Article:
Best Fruits for GERD

08/24/2022 | 3 min. read

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I’ve long been an advocate of daily shakes. Personally, I use a small amount of whole milk along with whey isolate protein powder and numerous other bulk supplement powders. Sometimes I thrown in some ice or frozen fruit as well. For me, this is an easy and convenient way of taking my vitamins, as well as ensuring that I’m consuming enough high-quality protein each day. 

Believe it or not, shakes are also a great tool that can help individuals who suffer from gastroesophageal reflux disease (GERD).

Shakes are a convenient and tasty way to increase fiber intake, which soothes and heals the digestive tract and also helps regulate the proper movement of food, which is critical in GERD.

Research has shown that people with the highest fruit intake have a 25% lower risk of developing GERD compared to those who eat the least amount of fruit. And those who eat the most fruits and vegetables have a 35% lower risk.

What Not to Eat When You Have GERD

Before getting into some of the best fruits for GERD, I should point out what not to eat when you have GERD.

Many of the following foods and beverages are known to be hard to digest, acidic, or they contain compounds that often irritate or stimulate nerve endings that accentuate GERD symptoms.

  • Carbonated drinks
  • Alcohol
  • Caffeine
  • Citrus fruits
  • Pineapple
  • Strawberries
  • Tomatoes and tomato products
  • Mints
  • Chocolate
  • Onions or garlic
  • Ice cream (cream, whipping cream, or other high-fat foods)
  • Cinnamon
  • Curcumin

Best Fruits for GERD

With GERD, the goal is to add more fiber to the diet. With that in mind, some of the best fruits for GERD sufferers, due to the higher fiber content, include:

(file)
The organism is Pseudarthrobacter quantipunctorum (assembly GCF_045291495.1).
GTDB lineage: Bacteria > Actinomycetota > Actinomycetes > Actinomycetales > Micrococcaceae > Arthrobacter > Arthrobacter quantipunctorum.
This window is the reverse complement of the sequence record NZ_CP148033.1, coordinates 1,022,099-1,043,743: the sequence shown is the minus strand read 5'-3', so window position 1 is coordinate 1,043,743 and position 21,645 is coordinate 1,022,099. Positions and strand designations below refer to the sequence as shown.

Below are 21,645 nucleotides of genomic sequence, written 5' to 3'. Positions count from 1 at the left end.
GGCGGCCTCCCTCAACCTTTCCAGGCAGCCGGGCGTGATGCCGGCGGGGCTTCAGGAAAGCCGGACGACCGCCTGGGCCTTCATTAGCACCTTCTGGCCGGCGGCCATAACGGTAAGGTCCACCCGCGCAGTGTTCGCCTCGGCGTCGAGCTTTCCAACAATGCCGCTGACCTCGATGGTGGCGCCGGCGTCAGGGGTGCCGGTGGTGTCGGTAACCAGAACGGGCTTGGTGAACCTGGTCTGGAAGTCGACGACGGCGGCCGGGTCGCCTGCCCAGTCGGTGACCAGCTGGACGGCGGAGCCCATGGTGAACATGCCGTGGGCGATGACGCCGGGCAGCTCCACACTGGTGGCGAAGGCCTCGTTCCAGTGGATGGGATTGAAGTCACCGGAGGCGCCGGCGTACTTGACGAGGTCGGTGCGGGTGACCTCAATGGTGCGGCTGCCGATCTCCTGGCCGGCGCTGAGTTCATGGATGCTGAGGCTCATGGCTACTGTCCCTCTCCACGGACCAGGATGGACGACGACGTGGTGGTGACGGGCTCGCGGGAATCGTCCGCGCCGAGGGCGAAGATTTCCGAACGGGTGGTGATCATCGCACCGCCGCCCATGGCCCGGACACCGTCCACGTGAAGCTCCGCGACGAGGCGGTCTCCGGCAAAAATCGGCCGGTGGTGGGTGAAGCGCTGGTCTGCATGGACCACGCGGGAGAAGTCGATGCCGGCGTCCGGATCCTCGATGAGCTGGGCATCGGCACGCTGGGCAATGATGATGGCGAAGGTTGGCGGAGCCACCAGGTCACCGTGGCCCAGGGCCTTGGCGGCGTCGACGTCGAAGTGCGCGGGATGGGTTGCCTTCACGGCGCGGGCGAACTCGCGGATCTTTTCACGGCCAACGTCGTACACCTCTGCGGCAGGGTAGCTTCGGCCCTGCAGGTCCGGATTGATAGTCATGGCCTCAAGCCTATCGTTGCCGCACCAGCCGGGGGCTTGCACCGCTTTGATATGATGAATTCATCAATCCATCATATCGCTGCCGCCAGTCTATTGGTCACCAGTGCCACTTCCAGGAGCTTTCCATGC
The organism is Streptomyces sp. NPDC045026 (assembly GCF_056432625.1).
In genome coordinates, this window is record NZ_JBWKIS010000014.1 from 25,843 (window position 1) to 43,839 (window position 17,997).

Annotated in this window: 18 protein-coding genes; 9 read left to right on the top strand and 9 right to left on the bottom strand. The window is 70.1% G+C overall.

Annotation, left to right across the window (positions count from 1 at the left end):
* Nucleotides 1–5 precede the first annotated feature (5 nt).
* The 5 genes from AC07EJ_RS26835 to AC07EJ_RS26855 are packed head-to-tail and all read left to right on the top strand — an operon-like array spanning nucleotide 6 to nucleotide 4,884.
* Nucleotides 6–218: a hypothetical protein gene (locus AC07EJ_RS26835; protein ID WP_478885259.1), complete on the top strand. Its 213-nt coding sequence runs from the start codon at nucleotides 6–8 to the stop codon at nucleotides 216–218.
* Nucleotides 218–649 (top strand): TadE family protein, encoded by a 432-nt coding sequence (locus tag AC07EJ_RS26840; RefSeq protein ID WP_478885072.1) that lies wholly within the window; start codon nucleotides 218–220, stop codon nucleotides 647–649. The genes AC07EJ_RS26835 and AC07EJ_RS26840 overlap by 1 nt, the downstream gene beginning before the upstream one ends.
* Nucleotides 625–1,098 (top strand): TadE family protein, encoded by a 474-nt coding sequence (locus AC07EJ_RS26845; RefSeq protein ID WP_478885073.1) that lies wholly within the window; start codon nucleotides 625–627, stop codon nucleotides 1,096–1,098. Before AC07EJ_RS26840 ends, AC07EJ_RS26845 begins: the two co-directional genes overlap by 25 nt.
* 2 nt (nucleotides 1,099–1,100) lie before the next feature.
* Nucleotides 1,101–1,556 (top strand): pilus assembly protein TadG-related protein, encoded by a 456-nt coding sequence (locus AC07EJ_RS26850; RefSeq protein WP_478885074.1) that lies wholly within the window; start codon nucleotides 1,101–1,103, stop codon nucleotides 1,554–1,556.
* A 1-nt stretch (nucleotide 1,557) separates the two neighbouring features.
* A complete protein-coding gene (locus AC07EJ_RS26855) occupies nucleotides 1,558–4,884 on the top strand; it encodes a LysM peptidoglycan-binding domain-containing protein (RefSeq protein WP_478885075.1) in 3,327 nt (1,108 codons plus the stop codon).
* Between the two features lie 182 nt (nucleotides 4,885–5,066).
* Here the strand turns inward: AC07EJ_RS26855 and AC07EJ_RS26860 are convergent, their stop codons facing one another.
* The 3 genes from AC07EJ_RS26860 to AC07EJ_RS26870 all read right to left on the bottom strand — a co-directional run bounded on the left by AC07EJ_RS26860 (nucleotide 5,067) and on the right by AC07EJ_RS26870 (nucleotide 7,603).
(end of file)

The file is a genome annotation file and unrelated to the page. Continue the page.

• Bananas
  • Avocados
  • Melon
  • Pears
  • Apples
  • Papayas
  • Blueberries
  • Figs
  • Ripe peaches and mango (these are less acidic when ripe)

Other good ingredients for your shake include:

  • Rolled oats
  • Chia seeds
  • Dates
  • Leafy greens (arugula, kale, Swiss chard, beet greens, collard greens, bok choy, rapine, dandelion greens, spinach)
  • Cucumber
  • Celery
  • Carrots
  • Beets
  • Sweet peppers

Although I mentioned using whole milk in my own morning shakes, if you have GERD, I would suggest using low-fat or nonfat milk. If those are a problem for you, try coconut, rice, or almond milk.

High-fat foods often cause problems because fat is one of the triggers the body responds to in relaxing (opening) the bottom sphincter muscle of the esophagus. However, I have found that certain plant-based fatty foods don’t seem be as problematic for GERD sufferers. I suspect this is because of the higher fiber content.

Shake Recipes

Here are some delicious shake recipes you can try if you suffer from GERD. Simply blend all the ingredients together. Note: I don’t recommend using ice or frozen fruit/ingredients. The cold can actually trigger GERD.

Banana Blueberry Shake

  • 1 cup unsweetened coconut milk
  • 1 banana
  • ½ cup blueberries
  • 1 teaspoon chia seeds
  • 1 cup spinach

Melon Mash Shake

  • 1 cup coconut water or unsweetened coconut milk
  • ¾ cup melon (watermelon, cantaloupe, or honeydew)
  • 1 teaspoon flaxseed
  • 1 date

Jungle Cream Shake

  • 1 cup unsweetened coconut milk
  • 1/3 avocado
  • 1 banana
  • ¼ cup rolled oats

Mango Mix

  • 1 cup unsweetened coconut milk or almond milk
  • ½ cup rolled oats
  • 1 mango
  • 1 teaspoon vanilla extract
Dr. David Williams

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For more than 25 years, Dr. David Williams has traveled the world researching alternative therapies for our most common health problems—therapies that are inexpensive and easy to use, and therapies that treat the root cause of a problem rather than just its symptoms.

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